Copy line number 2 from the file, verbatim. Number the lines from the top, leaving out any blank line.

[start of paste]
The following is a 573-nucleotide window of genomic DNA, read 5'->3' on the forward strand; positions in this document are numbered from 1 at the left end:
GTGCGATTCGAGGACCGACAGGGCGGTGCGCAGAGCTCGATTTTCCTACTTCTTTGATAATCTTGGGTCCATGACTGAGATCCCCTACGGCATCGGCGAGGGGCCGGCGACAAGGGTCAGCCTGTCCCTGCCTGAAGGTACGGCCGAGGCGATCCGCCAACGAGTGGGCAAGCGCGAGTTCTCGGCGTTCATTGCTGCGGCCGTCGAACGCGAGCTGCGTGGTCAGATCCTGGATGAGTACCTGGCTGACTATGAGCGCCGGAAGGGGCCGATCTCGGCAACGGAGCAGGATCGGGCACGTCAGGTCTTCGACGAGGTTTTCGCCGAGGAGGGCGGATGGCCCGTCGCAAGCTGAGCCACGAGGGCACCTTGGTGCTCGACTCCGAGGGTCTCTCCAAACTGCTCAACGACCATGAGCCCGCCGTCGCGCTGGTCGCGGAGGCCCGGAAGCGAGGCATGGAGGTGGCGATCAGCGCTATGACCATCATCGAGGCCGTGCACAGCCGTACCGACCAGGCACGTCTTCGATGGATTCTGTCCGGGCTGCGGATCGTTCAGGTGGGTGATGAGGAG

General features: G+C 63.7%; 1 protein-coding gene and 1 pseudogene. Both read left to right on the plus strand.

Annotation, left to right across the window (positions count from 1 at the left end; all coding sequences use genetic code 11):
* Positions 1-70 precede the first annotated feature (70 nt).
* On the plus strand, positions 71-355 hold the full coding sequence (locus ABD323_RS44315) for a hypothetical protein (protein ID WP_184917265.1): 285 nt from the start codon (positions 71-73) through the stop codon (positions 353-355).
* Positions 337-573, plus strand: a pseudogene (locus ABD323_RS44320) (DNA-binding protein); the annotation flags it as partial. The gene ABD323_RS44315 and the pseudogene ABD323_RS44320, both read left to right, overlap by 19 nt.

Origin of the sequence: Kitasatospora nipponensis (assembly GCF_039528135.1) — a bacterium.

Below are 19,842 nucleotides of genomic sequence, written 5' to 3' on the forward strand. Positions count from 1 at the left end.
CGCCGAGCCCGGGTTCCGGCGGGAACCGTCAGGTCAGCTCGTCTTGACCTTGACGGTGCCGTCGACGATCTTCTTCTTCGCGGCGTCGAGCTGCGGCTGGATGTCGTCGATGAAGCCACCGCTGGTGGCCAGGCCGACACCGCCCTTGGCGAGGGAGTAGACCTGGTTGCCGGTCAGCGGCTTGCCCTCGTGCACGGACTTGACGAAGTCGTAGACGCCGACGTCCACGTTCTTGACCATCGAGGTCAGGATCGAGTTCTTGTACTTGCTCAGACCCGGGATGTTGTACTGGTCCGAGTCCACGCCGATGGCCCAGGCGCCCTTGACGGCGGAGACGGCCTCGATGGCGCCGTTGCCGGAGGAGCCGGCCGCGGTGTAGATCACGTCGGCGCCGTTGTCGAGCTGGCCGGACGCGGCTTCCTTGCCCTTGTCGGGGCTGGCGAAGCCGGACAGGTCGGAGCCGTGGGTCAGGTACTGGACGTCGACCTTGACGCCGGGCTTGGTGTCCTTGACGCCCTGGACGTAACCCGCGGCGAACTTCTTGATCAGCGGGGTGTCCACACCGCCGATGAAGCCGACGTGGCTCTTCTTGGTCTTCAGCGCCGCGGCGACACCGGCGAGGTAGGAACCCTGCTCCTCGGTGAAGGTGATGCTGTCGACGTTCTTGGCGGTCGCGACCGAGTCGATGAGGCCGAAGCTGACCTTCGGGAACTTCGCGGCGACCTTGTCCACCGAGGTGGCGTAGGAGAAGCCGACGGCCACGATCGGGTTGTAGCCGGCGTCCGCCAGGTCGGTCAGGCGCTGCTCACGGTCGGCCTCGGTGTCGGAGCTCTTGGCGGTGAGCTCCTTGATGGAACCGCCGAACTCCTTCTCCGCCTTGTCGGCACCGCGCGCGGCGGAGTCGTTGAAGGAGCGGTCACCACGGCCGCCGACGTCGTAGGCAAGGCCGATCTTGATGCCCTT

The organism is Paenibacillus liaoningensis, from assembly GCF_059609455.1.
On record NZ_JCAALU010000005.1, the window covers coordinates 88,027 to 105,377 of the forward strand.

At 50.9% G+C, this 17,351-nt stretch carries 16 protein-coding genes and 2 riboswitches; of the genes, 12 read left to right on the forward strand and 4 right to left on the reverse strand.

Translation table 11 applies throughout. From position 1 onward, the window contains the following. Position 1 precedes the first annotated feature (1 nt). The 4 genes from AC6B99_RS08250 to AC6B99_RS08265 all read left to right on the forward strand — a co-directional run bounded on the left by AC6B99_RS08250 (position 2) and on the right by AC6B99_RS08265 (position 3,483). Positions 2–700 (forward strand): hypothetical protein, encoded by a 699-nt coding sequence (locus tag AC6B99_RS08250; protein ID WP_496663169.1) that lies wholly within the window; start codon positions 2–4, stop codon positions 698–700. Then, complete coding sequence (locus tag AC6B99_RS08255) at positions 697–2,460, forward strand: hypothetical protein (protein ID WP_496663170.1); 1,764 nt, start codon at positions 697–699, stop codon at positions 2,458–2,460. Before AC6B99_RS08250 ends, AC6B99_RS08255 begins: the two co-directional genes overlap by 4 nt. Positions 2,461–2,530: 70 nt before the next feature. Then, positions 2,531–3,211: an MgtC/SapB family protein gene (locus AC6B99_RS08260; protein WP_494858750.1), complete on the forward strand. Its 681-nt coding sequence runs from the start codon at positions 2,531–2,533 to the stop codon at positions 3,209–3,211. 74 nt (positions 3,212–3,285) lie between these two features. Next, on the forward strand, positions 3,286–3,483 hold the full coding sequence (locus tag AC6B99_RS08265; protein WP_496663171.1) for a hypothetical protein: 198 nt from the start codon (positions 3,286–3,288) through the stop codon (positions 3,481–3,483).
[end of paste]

GTGCGATTCGAGGACCGACAGGGCGGTGCGCAGAGCTCGATTTTCCTACTTCTTTGATAATCTTGGGTCCATGACTGAGATCCCCTACGGCATCGGCGAGGGGCCGGCGACAAGGGTCAGCCTGTCCCTGCCTGAAGGTACGGCCGAGGCGATCCGCCAACGAGTGGGCAAGCGCGAGTTCTCGGCGTTCATTGCTGCGGCCGTCGAACGCGAGCTGCGTGGTCAGATCCTGGATGAGTACCTGGCTGACTATGAGCGCCGGAAGGGGCCGATCTCGGCAACGGAGCAGGATCGGGCACGTCAGGTCTTCGACGAGGTTTTCGCCGAGGAGGGCGGATGGCCCGTCGCAAGCTGAGCCACGAGGGCACCTTGGTGCTCGACTCCGAGGGTCTCTCCAAACTGCTCAACGACCATGAGCCCGCCGTCGCGCTGGTCGCGGAGGCCCGGAAGCGAGGCATGGAGGTGGCGATCAGCGCTATGACCATCATCGAGGCCGTGCACAGCCGTACCGACCAGGCACGTCTTCGATGGATTCTGTCCGGGCTGCGGATCGTTCAGGTGGGTGATGAGGAG